The group, whose outlets include Angels in Uddingston, the Parkville in Blantyre and Dalziel Park Hotel in Motherwell, last week resisted an appeal by the SPFL to an earlier court ruling.
Delivering her decision at the Court of Session, Lady Paton upheld an earlier ruling in favour of the pub group.
In March, Lord Woolman supported Lisini’s counterclaim that an interim interdict secured by the then Scottish Premier League (SPL) in 2007 to prevent it showing top-flight football matches in its pubs using a Polish satellite system was wrongful and in breach of Article 101 of the Treaty on the Functioning of the European Union, which refers to the “prevention, restriction or distortion of competition”.
Lord Woolman’s decision followed a similar case involving Portsmouth licensee Karen Murphy, in which the European Court of Justice ruled that clauses prohibiting the use of foreign decoders and cards were “void” as they “constituted a restriction on competition”.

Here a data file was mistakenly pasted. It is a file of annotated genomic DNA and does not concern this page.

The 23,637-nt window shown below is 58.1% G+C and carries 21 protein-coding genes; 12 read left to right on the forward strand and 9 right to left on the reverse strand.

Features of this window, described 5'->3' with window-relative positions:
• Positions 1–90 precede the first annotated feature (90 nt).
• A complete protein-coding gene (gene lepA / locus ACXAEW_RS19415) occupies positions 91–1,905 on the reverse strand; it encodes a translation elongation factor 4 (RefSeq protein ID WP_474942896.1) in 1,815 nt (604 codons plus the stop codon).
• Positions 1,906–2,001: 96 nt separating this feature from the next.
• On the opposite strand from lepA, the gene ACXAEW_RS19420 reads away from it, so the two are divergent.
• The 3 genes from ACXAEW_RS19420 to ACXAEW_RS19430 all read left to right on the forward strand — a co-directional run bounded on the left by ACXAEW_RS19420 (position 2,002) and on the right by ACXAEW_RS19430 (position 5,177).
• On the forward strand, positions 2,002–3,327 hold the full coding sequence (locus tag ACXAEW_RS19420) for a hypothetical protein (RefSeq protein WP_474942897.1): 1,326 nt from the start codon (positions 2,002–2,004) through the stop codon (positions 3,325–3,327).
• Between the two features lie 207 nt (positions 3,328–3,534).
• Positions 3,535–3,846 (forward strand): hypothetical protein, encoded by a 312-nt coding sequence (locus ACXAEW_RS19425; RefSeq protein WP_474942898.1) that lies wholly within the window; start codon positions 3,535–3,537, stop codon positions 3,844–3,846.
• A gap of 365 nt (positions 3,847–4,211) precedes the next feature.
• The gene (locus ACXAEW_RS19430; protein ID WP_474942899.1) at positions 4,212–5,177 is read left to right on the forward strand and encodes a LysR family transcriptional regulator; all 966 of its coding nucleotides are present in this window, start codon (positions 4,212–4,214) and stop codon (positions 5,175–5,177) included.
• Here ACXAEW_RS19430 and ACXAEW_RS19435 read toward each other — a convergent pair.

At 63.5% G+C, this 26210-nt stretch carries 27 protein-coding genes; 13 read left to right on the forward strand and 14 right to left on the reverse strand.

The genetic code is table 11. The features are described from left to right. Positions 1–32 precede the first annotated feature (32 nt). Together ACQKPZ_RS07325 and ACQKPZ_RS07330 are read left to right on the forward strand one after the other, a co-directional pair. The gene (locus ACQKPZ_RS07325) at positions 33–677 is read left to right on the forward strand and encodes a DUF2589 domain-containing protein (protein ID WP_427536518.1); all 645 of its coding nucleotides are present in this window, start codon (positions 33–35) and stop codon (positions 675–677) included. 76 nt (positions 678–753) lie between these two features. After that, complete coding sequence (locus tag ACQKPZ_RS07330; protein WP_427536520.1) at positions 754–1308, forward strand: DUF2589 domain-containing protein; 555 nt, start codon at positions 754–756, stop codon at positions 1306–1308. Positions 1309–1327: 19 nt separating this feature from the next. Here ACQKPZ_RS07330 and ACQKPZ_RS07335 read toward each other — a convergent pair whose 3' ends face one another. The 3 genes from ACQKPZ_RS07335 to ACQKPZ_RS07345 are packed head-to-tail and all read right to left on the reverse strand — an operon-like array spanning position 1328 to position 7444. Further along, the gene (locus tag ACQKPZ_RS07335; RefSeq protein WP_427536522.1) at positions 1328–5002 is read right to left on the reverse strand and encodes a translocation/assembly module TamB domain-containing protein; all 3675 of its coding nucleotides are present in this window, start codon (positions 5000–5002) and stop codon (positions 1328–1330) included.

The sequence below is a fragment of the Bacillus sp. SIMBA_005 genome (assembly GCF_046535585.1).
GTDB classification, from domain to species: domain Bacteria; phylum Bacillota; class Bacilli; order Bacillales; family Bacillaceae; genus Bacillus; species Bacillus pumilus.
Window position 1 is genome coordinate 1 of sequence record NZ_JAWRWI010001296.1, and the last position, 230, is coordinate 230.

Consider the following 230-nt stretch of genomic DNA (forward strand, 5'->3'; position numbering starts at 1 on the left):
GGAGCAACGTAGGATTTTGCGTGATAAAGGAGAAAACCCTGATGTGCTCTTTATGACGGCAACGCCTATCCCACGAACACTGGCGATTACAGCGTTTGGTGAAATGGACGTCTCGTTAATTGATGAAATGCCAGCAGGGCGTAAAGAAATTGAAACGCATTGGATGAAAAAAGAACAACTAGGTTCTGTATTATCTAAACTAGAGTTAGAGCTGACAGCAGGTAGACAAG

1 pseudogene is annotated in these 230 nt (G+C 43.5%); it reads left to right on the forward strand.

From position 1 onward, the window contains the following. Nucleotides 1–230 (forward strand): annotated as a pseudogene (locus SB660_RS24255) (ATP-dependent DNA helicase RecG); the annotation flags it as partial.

At the March hearing, Lisini also sought damages of £1,761,749.
The SPFL appealed, but it was dismissed at the inner house of the Court of Session last week.
Following the decision, Lisa Wishart, managing director of Lisini, told SLTN the pub group “only ever wanted a level playing field”.
“The SPFL will naturally continue to defend its position, but we are confident that we can conclude matters satisfactorily at a final hearing, which will happen at some point in 2014,” she said.
“It has been a difficult and costly process but we, Lisini, felt strongly that we should attempt to redress the SPL’s blatant targeting of our company.”
John Paul Sheridan, a director at law firm TLT, which acted on behalf of Lisini, said: “This is good news for our client and great news for the industry as this is the first confirmation that the Scottish courts have given on European law.”
A spokesman for the SPFL said: “We are now considering with our advisors the most appropriate next steps in light of the decision. We will continue to robustly defend our position.”